March 17, 2005 – News at a glance

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Interview: Use of TV news tapes
Vermont’s Supreme Court is hearing a case that could affect the way media outlets cover stories. Prosecutors want to identify people who rioted at the University of Vermont after the Boston Red Sox beat the New York Yankees in last fall’s American League Championship series, and they want television station WCAX to hand over un-aired videotape of the riot that could help them do just that. WCAX is refusing the request. (VPR)

Dubie breaks tie in vote to ban mercury batteries
Lieutenant Governor Brian Dubie cast his first tie-breaking vote in the Senate on Wednesday to break a deadlock on a bill that regulates mercury. Dubie’s vote means that the legislation now exempts certain products from a proposed statewide ban on mercury. Those products use mercury batteries made in Bennington. And the lieutenant governor said he was concerned about jobs at the Bennington battery plant. (VPR)

Leahy, Jeffords vote against oil drilling in Alaskan wilderness
The United States Senate has given its narrow approval to a measure that will allow drilling for oil in the Arctic National Wildlife Refuge. Both of Vermont’s senators, Jim Jeffords and Patrick Leahy, strongly opposed the measure. (VPR)

Guard deploys 10 soldiers to Afghanistan
Ten members of the Vermont Army National Guard are heading to Afghanistan. They’re part of a contingent of forty Vermonters who will help train the Afghan military. (VPR)

House votes to require carbon monoxide detectors
The Vermont House has voted three-to-one to require the installation of carbon monoxide detectors in most homes throughout the state over the next few years. (VPR)

New officers appointed to Board of Education
The state Board of Education has new leaders. Tom James of Essex is chairman and William Corrow of Williamstown is vice chairman. (AP)

Sugarmakers hope season will start this week
Maple sugar producers in southern Vermont hope temperatures might rise enough on Thursday or Friday for the sap to start running. The season is nearly two weeks late in some parts of the state. (AP)

Judicial retention vote
Vermont lawmakers get to decide the future of four Supreme Court justices and eight other judges on Thursday. The House and Senate are to meet in joint session and vote whether to retain the judges and justices on the bench for another six years. (AP)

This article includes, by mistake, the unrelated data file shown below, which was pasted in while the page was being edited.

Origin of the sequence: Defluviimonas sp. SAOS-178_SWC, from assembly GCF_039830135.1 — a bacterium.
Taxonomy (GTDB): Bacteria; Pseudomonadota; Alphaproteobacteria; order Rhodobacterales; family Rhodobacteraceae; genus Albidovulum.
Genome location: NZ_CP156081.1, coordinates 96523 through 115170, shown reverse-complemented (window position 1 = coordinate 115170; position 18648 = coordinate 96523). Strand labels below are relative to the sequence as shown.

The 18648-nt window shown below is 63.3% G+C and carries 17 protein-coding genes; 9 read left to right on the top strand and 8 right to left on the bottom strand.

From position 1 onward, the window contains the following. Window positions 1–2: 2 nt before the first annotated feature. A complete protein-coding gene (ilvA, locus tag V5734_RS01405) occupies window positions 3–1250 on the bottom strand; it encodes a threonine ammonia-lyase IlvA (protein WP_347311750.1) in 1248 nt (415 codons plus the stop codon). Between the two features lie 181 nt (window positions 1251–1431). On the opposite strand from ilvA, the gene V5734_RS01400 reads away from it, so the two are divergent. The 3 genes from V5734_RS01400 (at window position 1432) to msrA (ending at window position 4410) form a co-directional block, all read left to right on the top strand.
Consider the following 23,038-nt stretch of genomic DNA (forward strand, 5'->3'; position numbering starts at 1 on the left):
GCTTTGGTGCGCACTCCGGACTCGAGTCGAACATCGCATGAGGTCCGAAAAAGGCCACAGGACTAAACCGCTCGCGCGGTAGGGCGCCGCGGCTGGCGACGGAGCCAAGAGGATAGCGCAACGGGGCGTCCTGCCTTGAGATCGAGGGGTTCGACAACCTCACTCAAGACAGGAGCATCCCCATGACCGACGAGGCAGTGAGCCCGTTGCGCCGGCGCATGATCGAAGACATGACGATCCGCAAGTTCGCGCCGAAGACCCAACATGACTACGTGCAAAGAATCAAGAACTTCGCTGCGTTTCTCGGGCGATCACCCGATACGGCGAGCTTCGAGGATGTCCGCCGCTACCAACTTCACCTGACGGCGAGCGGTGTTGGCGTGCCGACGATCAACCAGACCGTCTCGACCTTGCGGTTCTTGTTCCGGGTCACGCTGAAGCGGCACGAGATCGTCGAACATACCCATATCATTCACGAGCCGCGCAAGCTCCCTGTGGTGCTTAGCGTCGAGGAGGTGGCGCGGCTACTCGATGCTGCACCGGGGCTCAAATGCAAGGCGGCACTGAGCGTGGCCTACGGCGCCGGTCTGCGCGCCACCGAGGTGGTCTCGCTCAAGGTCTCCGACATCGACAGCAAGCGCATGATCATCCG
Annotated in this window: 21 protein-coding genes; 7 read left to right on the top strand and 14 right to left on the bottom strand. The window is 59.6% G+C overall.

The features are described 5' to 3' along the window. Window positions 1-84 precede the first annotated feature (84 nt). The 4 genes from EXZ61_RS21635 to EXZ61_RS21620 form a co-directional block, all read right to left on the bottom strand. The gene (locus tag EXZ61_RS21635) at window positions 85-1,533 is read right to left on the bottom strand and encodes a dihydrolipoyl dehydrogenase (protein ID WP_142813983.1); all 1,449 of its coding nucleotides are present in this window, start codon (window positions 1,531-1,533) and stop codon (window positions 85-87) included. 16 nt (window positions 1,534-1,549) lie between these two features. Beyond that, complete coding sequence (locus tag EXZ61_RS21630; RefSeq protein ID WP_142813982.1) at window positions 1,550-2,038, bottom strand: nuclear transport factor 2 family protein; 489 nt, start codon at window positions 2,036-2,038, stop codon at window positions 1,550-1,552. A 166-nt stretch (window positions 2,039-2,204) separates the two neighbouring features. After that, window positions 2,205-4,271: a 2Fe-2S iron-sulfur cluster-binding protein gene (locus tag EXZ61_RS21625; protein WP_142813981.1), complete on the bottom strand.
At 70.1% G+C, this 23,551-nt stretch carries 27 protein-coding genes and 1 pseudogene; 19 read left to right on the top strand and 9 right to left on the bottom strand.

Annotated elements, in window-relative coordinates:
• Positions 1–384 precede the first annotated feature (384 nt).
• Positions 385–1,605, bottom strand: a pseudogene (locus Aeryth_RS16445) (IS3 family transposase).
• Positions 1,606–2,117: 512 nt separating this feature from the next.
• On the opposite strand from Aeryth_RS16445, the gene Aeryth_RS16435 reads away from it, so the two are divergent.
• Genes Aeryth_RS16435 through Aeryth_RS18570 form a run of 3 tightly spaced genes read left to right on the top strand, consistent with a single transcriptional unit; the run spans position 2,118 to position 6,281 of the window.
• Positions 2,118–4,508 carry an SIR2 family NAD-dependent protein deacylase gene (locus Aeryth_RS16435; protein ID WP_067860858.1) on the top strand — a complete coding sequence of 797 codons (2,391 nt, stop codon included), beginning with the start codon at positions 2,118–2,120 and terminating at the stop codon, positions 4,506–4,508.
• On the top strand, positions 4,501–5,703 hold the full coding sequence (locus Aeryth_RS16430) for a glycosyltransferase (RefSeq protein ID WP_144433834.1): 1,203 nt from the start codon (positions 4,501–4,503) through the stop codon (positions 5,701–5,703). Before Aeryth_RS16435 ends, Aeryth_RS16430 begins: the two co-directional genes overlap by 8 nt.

NRC assessment meeting
Officials from the federal Nuclear Regulatory Commission are due in Vermont on Thursday for their annual assessment meeting at the Vermont Yankee nuclear plant. The 2:00 p.m. session is set for the Governor Hunt House, just outside Vermont Yankee’s main gate in Vernon. (AP)

International Paper tire burn
New York state environmental officials say International Paper’s application to test burn tires at its Ticonderoga mill for two weeks lacked critical information. The decision to send IP’s application back to the company is being lauded by environmentalists on both sides of Lake Champlain. (AP)

UVM paraphernalia
The success of the University of Vermont basketball and hockey teams is paying dividends from some area businesses. Demand for UVM tee-shirts, baseball caps and other gear is way up. A few years ago retailers were dropping UVM logo gear because of sluggish sales. (AP)

Court disturbance
The man who caused a disruption at the state Supreme Court this week had previous business with the court: appealing his own conviction for a sex crime. Seventy-one year old David Maunsell of Hardwick appealed his conviction for lewd and lascivious conduct to the Supreme Court in 1999 and the conviction was upheld. (AP)

Vermont death penalty trial
Preparations are under way for Vermont’s first death penalty trial in almost half a century. Up to 1,000 Vermonters could be considered as possible jurors in the upcoming federal trial of former Rutland resident Donald Fell. Jury selection is set to begin May 3. (AP)

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